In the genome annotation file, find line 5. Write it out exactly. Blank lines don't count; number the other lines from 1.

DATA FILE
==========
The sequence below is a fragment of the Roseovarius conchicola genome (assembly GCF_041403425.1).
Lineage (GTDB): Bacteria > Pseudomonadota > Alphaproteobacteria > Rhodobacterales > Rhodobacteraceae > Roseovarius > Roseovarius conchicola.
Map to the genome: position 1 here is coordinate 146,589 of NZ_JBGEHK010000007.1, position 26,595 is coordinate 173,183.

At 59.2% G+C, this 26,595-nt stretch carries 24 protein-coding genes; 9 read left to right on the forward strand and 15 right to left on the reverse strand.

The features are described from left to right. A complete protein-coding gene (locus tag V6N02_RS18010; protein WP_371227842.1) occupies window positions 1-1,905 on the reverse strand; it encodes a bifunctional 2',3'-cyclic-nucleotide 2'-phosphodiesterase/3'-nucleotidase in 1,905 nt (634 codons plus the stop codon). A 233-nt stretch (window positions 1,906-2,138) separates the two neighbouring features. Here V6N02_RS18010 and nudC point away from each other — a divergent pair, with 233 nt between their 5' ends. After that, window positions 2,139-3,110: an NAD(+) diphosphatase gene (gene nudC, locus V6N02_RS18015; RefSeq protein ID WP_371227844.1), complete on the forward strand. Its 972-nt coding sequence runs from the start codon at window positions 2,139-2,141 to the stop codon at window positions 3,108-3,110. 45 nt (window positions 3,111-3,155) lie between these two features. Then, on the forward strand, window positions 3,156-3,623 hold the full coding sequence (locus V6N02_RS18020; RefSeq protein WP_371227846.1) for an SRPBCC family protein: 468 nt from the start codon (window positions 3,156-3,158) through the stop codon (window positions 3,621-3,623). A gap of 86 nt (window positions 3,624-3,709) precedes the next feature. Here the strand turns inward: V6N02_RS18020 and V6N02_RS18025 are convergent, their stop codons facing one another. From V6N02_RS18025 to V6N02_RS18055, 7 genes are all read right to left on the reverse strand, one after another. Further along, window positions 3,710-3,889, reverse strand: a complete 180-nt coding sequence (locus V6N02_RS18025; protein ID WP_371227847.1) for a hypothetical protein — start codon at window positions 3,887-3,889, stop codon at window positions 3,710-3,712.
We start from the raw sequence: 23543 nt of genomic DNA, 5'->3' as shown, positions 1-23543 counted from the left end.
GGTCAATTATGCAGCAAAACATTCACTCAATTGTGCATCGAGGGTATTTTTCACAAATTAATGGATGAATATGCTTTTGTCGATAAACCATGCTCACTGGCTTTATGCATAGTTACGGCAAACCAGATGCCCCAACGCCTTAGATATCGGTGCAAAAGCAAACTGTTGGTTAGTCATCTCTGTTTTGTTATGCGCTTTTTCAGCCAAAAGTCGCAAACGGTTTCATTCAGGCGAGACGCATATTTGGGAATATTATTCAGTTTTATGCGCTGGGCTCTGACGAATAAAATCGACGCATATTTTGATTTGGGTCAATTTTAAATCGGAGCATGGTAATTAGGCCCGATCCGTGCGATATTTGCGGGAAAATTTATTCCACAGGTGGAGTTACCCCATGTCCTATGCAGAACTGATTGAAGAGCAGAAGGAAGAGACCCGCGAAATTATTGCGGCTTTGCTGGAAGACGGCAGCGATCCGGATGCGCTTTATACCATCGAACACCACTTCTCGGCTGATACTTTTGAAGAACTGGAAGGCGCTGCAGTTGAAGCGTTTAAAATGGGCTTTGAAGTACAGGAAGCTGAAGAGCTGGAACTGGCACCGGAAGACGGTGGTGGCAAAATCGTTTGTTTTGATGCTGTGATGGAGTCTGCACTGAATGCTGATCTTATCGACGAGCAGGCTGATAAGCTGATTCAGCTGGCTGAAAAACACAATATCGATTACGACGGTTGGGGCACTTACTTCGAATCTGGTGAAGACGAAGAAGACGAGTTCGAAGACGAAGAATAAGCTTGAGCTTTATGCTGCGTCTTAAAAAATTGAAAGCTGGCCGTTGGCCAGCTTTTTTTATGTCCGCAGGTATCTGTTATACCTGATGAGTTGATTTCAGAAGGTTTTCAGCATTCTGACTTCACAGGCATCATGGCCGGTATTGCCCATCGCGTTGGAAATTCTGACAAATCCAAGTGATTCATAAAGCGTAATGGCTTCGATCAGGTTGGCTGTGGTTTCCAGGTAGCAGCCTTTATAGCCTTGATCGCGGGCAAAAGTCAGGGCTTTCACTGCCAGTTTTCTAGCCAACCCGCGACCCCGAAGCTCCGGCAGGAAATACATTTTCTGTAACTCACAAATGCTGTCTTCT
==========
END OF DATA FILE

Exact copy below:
The features are described from left to right. A complete protein-coding gene (locus tag V6N02_RS18010; protein WP_371227842.1) occupies window positions 1-1,905 on the reverse strand; it encodes a bifunctional 2',3'-cyclic-nucleotide 2'-phosphodiesterase/3'-nucleotidase in 1,905 nt (634 codons plus the stop codon). A 233-nt stretch (window positions 1,906-2,138) separates the two neighbouring features. Here V6N02_RS18010 and nudC point away from each other — a divergent pair, with 233 nt between their 5' ends. After that, window positions 2,139-3,110: an NAD(+) diphosphatase gene (gene nudC, locus V6N02_RS18015; RefSeq protein ID WP_371227844.1), complete on the forward strand. Its 972-nt coding sequence runs from the start codon at window positions 2,139-2,141 to the stop codon at window positions 3,108-3,110. 45 nt (window positions 3,111-3,155) lie between these two features. Then, on the forward strand, window positions 3,156-3,623 hold the full coding sequence (locus V6N02_RS18020; RefSeq protein WP_371227846.1) for an SRPBCC family protein: 468 nt from the start codon (window positions 3,156-3,158) through the stop codon (window positions 3,621-3,623). A gap of 86 nt (window positions 3,624-3,709) precedes the next feature. Here the strand turns inward: V6N02_RS18020 and V6N02_RS18025 are convergent, their stop codons facing one another. From V6N02_RS18025 to V6N02_RS18055, 7 genes are all read right to left on the reverse strand, one after another. Further along, window positions 3,710-3,889, reverse strand: a complete 180-nt coding sequence (locus V6N02_RS18025; protein ID WP_371227847.1) for a hypothetical protein — start codon at window positions 3,887-3,889, stop codon at window positions 3,710-3,712.